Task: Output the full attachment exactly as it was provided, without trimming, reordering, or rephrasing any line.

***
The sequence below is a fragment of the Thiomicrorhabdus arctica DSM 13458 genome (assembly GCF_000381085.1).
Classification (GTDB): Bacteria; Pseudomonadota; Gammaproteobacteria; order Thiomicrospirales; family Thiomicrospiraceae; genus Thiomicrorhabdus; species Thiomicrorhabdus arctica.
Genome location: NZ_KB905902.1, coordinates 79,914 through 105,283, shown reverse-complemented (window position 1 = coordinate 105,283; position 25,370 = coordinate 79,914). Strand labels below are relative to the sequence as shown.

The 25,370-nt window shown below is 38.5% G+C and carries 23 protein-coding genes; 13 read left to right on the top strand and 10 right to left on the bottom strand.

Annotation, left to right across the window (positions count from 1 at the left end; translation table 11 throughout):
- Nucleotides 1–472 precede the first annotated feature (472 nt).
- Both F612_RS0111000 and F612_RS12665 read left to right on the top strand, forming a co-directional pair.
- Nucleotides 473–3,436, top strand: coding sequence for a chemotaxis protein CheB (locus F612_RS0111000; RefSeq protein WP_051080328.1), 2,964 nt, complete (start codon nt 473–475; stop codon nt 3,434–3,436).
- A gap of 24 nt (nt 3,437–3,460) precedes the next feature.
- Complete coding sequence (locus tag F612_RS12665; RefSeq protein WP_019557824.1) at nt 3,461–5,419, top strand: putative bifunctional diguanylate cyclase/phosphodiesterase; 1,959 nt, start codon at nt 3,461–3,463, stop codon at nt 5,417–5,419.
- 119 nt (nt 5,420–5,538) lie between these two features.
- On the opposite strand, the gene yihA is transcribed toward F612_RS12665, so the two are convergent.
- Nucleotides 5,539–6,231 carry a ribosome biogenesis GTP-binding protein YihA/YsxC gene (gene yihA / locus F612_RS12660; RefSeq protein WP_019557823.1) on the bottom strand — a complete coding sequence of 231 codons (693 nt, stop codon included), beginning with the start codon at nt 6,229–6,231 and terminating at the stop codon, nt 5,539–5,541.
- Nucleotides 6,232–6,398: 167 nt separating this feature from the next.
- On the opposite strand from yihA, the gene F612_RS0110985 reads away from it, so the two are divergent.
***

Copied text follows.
The sequence below is a fragment of the Thiomicrorhabdus arctica DSM 13458 genome (assembly GCF_000381085.1).
Classification (GTDB): Bacteria; Pseudomonadota; Gammaproteobacteria; order Thiomicrospirales; family Thiomicrospiraceae; genus Thiomicrorhabdus; species Thiomicrorhabdus arctica.
Genome location: NZ_KB905902.1, coordinates 79,914 through 105,283, shown reverse-complemented (window position 1 = coordinate 105,283; position 25,370 = coordinate 79,914). Strand labels below are relative to the sequence as shown.

The 25,370-nt window shown below is 38.5% G+C and carries 23 protein-coding genes; 13 read left to right on the top strand and 10 right to left on the bottom strand.

Annotation, left to right across the window (positions count from 1 at the left end; translation table 11 throughout):
- Nucleotides 1–472 precede the first annotated feature (472 nt).
- Both F612_RS0111000 and F612_RS12665 read left to right on the top strand, forming a co-directional pair.
- Nucleotides 473–3,436, top strand: coding sequence for a chemotaxis protein CheB (locus F612_RS0111000; RefSeq protein WP_051080328.1), 2,964 nt, complete (start codon nt 473–475; stop codon nt 3,434–3,436).
- A gap of 24 nt (nt 3,437–3,460) precedes the next feature.
- Complete coding sequence (locus tag F612_RS12665; RefSeq protein WP_019557824.1) at nt 3,461–5,419, top strand: putative bifunctional diguanylate cyclase/phosphodiesterase; 1,959 nt, start codon at nt 3,461–3,463, stop codon at nt 5,417–5,419.
- 119 nt (nt 5,420–5,538) lie between these two features.
- On the opposite strand, the gene yihA is transcribed toward F612_RS12665, so the two are convergent.
- Nucleotides 5,539–6,231 carry a ribosome biogenesis GTP-binding protein YihA/YsxC gene (gene yihA / locus F612_RS12660; RefSeq protein WP_019557823.1) on the bottom strand — a complete coding sequence of 231 codons (693 nt, stop codon included), beginning with the start codon at nt 6,229–6,231 and terminating at the stop codon, nt 5,539–5,541.
- Nucleotides 6,232–6,398: 167 nt separating this feature from the next.
- On the opposite strand from yihA, the gene F612_RS0110985 reads away from it, so the two are divergent.